Harold W. (Bud) Knapheide, Jr. joined his father at Knapheide in 1938. Bud was a self taught engineer and had plans to expand and modernize the manufacturing operations. By the mid 1940s, Bud had developed and produced all steel-frame truck bodies. Bud's innovative product line was targeted to the agricultural market through an expanded distribution network. By 1960, nearly every farmer in the Midwest knew the Knapheide name.
As the company began experiencing increased demand, they soon outgrew their manufacturing facility on 6th Street. In 1954, Bud opened the West Quincy facility to increase Knapheide's manufacturing and production capacity. The farming boom in the 1970s saw an even bigger increase in demand for truck bodies, and during that time Knapheide was the largest producer of farm truck bodies in the country. While Bud was quite pleased with his company's position, he also realized that all markets were cyclical. In 1968, he gave his son, "Knap", the project of developing and marketing the new service body product. Bud understood the importance of diversifying the company to decrease risk which would pay off for future generations.
Harold W. (Knap) Knapheide III was tested early in his career. In 1973, Knapheide's West Quincy facility was severely flooded by torrential rainfall. Knap's relentless effort to overcome the flood instilled a high morale among the employees at Knapheide and soon the company was back on its feet. Knap was made President of The Knapheide Manufacturing Company in 1978, a time when service bodies became a contributing product to the company's success. Knap's ability to tap into this new market came forth by a deep understanding of his customers and their needs. During this time, Knap also pioneered both targeted and creative marketing intiatives that led the company to great success.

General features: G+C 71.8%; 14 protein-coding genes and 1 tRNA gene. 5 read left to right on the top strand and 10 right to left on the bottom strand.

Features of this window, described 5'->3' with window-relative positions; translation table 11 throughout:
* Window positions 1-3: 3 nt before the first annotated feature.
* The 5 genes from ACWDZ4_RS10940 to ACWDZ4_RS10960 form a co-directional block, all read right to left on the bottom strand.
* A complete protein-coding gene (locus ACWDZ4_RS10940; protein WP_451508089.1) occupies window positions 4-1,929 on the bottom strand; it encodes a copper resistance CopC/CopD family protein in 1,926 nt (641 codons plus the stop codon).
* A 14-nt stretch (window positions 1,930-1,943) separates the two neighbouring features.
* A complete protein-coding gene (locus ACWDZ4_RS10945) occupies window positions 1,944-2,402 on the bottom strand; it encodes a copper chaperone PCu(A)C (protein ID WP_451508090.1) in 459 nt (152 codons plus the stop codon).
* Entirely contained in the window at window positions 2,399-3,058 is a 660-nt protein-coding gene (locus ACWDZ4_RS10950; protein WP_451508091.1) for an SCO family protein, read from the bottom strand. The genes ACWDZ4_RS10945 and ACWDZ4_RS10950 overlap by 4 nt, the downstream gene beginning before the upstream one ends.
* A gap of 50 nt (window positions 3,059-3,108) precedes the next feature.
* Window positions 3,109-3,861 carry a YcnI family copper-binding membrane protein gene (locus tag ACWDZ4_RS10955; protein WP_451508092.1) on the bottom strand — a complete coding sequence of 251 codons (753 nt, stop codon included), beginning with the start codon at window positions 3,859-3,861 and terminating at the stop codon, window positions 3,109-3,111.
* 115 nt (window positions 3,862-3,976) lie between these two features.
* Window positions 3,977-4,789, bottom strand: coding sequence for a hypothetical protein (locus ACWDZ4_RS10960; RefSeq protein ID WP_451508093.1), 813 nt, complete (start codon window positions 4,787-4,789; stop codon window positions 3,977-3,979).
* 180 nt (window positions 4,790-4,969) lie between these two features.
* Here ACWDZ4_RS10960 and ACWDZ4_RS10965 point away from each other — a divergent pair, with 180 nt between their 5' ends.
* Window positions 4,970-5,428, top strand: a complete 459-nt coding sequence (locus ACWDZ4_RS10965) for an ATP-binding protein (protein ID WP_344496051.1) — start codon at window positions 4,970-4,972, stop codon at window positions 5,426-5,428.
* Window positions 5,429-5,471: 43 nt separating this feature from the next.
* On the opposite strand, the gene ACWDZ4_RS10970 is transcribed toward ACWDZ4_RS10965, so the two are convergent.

Knap was tested yet again in the 1980s when the agriculture market crashed, and then again in 1993 when the West Quincy facility was completely engulfed in flood waters. Again, it looked like Knapheide was defeated by Mother Nature, however Knap made a decision that had a profound impact on the company's future. Knap's decision was to construct a new 480,000 square feet, state of the art truck manufacturing facility. Since moving to the new facility, Knapheide has continued to improve their customer service, manufacturing processes, design technology, team building, distribution networks and product lines. Over the past five decades Knap has been persistent about developing the most important characteristic of a successful business, human relationships. Knap measures the success of the company not by short-term profits, but by the long-term relationships that have been cultivated over the years.
Harold W. (Bo) Knapheide IV began working at an early age to learn the family business. Since he has been with the company, Bo has worked in various positions in production, shipping, sales and marketing. He is currently the Senior Vice President of Distributor and Fleet Operations. Bo's primary responsibilities include developing and cultivating the business relationships with Knapheide's distributors and customers.